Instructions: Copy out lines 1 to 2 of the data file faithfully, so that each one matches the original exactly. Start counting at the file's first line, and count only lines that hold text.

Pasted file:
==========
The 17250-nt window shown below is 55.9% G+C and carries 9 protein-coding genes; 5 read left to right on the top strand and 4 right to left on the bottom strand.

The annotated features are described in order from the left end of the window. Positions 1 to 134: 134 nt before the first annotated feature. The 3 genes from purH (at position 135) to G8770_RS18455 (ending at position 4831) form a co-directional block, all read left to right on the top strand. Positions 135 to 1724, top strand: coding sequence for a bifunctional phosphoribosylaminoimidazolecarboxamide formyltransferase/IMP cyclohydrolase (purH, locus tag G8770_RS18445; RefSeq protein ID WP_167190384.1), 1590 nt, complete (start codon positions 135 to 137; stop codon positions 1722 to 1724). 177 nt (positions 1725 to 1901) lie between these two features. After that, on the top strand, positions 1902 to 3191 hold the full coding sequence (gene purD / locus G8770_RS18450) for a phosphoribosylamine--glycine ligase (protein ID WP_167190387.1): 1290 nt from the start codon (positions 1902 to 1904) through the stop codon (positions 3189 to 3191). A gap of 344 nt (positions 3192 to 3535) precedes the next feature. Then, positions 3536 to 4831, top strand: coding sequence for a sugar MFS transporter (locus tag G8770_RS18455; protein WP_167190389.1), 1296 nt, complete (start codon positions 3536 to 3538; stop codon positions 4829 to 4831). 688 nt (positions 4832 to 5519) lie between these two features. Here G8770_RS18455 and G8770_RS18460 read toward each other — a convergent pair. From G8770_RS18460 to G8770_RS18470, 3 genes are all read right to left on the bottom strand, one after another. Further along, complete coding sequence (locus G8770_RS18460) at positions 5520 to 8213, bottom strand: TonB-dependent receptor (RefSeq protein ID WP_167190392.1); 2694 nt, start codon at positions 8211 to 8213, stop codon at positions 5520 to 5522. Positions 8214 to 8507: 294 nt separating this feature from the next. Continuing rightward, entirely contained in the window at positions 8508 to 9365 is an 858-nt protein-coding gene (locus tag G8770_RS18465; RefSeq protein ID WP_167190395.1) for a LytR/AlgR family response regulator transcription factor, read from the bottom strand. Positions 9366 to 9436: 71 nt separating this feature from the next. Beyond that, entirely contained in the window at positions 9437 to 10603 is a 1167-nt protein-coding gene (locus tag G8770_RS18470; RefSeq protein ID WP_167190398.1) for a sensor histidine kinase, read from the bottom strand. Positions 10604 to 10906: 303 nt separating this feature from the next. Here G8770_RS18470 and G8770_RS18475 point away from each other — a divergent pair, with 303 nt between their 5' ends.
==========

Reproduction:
The 17250-nt window shown below is 55.9% G+C and carries 9 protein-coding genes; 5 read left to right on the top strand and 4 right to left on the bottom strand.

The annotated features are described in order from the left end of the window. Positions 1 to 134: 134 nt before the first annotated feature. The 3 genes from purH (at position 135) to G8770_RS18455 (ending at position 4831) form a co-directional block, all read left to right on the top strand. Positions 135 to 1724, top strand: coding sequence for a bifunctional phosphoribosylaminoimidazolecarboxamide formyltransferase/IMP cyclohydrolase (purH, locus tag G8770_RS18445; RefSeq protein ID WP_167190384.1), 1590 nt, complete (start codon positions 135 to 137; stop codon positions 1722 to 1724). 177 nt (positions 1725 to 1901) lie between these two features. After that, on the top strand, positions 1902 to 3191 hold the full coding sequence (gene purD / locus G8770_RS18450) for a phosphoribosylamine--glycine ligase (protein ID WP_167190387.1): 1290 nt from the start codon (positions 1902 to 1904) through the stop codon (positions 3189 to 3191). A gap of 344 nt (positions 3192 to 3535) precedes the next feature. Then, positions 3536 to 4831, top strand: coding sequence for a sugar MFS transporter (locus tag G8770_RS18455; protein WP_167190389.1), 1296 nt, complete (start codon positions 3536 to 3538; stop codon positions 4829 to 4831). 688 nt (positions 4832 to 5519) lie between these two features. Here G8770_RS18455 and G8770_RS18460 read toward each other — a convergent pair. From G8770_RS18460 to G8770_RS18470, 3 genes are all read right to left on the bottom strand, one after another. Further along, complete coding sequence (locus G8770_RS18460) at positions 5520 to 8213, bottom strand: TonB-dependent receptor (RefSeq protein ID WP_167190392.1); 2694 nt, start codon at positions 8211 to 8213, stop codon at positions 5520 to 5522. Positions 8214 to 8507: 294 nt separating this feature from the next. Continuing rightward, entirely contained in the window at positions 8508 to 9365 is an 858-nt protein-coding gene (locus tag G8770_RS18465; RefSeq protein ID WP_167190395.1) for a LytR/AlgR family response regulator transcription factor, read from the bottom strand. Positions 9366 to 9436: 71 nt separating this feature from the next. Beyond that, entirely contained in the window at positions 9437 to 10603 is a 1167-nt protein-coding gene (locus tag G8770_RS18470; RefSeq protein ID WP_167190398.1) for a sensor histidine kinase, read from the bottom strand. Positions 10604 to 10906: 303 nt separating this feature from the next. Here G8770_RS18470 and G8770_RS18475 point away from each other — a divergent pair, with 303 nt between their 5' ends.